Elliot Page, who came out as transgender last December in a social media post, got real with Oprah Winfrey during a new interview.
In his first on-camera interview since coming out, Page sat down with Winfrey on “The Oprah Conversation,” (streaming Friday on Apple TV+). They talk about the “crucial” moment when he came out, how he felt “unwell” after the success of “Juno” (a 2007 movie that earned him an Oscar nomination) and how his transition is bringing him “tears of joy.”
“I wanted to make something clear that all trans people are different, and I’m only speaking from my experience,” Page said in the interview.
The coronavirus pandemic has allowed Page to spend a lot of time alone. He said the time helped him “connect” to his body, “fully listen” to himself and encouraged himto come out on social media.
Elliot Page sits down with Oprah Winfrey for his first on-camera interview since coming out as transgender. (Photo: Courtesy of Apple)
“Knowing the pain and the difficulties and struggles I faced in my life, let alone what so many other people are facing, it absolutely felt crucial and important for me to share that,” he said.
Winfrey said she first came to know Page when he was promoting “Juno,” which Page described as an “intense time.”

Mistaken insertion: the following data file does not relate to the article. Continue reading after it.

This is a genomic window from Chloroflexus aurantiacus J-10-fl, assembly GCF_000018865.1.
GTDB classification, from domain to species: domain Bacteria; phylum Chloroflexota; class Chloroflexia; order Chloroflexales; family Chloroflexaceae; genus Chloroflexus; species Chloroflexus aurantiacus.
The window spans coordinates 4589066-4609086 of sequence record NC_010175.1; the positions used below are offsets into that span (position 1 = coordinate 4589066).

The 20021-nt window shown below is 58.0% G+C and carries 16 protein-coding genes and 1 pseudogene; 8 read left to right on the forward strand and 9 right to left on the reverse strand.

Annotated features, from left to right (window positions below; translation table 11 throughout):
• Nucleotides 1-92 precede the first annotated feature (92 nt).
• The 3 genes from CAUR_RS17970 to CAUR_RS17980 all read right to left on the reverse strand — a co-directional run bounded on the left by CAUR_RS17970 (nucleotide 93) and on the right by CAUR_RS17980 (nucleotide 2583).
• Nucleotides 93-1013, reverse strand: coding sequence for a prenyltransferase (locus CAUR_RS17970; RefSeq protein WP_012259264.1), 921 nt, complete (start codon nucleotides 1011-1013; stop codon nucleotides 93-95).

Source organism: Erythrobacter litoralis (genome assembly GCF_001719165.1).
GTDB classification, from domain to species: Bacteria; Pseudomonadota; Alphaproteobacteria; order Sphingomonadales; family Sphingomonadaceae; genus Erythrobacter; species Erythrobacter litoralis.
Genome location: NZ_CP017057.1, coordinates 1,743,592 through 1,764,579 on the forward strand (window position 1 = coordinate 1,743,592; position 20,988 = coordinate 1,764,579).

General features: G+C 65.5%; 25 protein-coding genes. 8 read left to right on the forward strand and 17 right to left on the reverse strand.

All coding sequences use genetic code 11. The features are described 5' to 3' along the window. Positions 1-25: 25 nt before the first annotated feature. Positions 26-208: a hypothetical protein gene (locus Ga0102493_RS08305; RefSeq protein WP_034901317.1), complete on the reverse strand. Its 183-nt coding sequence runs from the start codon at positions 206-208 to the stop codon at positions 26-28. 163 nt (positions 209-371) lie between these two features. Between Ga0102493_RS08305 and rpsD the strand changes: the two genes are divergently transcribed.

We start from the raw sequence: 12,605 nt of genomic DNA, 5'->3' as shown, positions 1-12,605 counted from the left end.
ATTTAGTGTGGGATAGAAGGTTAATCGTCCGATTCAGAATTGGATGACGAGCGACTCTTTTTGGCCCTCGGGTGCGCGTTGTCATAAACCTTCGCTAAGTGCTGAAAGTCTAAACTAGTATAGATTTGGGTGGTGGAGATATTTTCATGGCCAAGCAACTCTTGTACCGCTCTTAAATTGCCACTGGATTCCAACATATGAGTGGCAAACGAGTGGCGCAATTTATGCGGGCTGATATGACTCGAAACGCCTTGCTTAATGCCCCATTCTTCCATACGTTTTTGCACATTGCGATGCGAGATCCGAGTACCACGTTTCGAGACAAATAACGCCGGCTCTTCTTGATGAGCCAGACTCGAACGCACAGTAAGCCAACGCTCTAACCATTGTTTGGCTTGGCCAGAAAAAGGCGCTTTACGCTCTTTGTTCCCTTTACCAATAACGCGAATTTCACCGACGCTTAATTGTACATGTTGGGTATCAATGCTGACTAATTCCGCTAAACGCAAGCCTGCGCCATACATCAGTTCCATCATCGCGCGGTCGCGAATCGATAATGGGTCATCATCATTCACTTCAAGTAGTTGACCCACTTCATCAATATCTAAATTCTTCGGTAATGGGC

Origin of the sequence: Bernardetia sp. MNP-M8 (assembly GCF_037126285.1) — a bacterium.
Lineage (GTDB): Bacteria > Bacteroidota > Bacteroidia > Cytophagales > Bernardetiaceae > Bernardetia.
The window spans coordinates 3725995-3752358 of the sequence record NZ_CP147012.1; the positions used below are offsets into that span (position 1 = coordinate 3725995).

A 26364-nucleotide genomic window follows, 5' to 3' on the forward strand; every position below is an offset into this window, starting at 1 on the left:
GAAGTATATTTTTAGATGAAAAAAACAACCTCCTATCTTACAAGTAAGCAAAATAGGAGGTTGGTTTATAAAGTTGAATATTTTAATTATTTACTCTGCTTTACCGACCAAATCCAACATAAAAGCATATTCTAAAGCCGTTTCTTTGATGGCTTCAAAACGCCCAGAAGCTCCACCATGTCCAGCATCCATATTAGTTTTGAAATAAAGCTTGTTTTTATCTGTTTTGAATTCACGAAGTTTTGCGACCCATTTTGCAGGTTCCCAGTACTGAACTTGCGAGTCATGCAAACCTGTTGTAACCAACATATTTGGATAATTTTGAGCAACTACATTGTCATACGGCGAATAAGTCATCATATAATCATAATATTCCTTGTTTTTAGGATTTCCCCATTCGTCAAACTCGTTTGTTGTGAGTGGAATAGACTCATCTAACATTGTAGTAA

“I remember it felt so impossible to communicate with people about how unwell I was,” he said with tears in his eyes. “There is so much excitement, the film unexpectedly became a big hit, I became quite known.”
He added: “The Oscars, for example: I could not look at a photo from that red carpet –and again, people might watch this and be like ‘Oh my gosh, this person is crying about the night where they went to the Oscars?'”
Elliot Page says he experienced "tears of joy" in an emotional interview with Oprah Winfrey streaming on Apple TV+. (Photo: Courtesy Elliot Page)
Page revealed he had top surgery in a cover story for Time’s March/April cover issue. Then, he emphasized that surgery was not essential to identifying as trans. Page told Winfrey he wanted to go public because his transition was life changing and he was upset by the “attack on trans healthcare.”
Legislators in Alabama, North Carolina, Georgia and other states have introduced more than 20 bills this year restricting transgender youths’ access to certain medical procedures, according to Freedom for All Americans, a bipartisan LGBTQ advocacy group.
Page got emotional explaining how he feels after his medical surgery.
“Getting out of the shower and the towel’s around your waist, and you’re looking at yourself in the mirror and you’re just like, ‘there I am’ and I’m not having the moment where I’m panicked,” Page said, wiping away “tears of joy.
“From where I’m sitting now, all I know is the degree of comfort, sense of home, ability to be present feels so profound and life changing,” he added.
In an interview with Vanity Fair, conducted by trans journalist Thomas Page McBee (which sparked social media praise for representation), Page revealed his initial hesitancy to talk with Winfrey.
“It was something I needed to sit with for a moment, because the backlash right now is so intense,” Page said. “So (talking to Oprah) felt like an opportunity to use a wide-reaching platform to speak from my heart about some of my experience and the resources I’ve been able to access.”
Contributing: David Oliver, Sara M Moniuszko and Chelsey Cox
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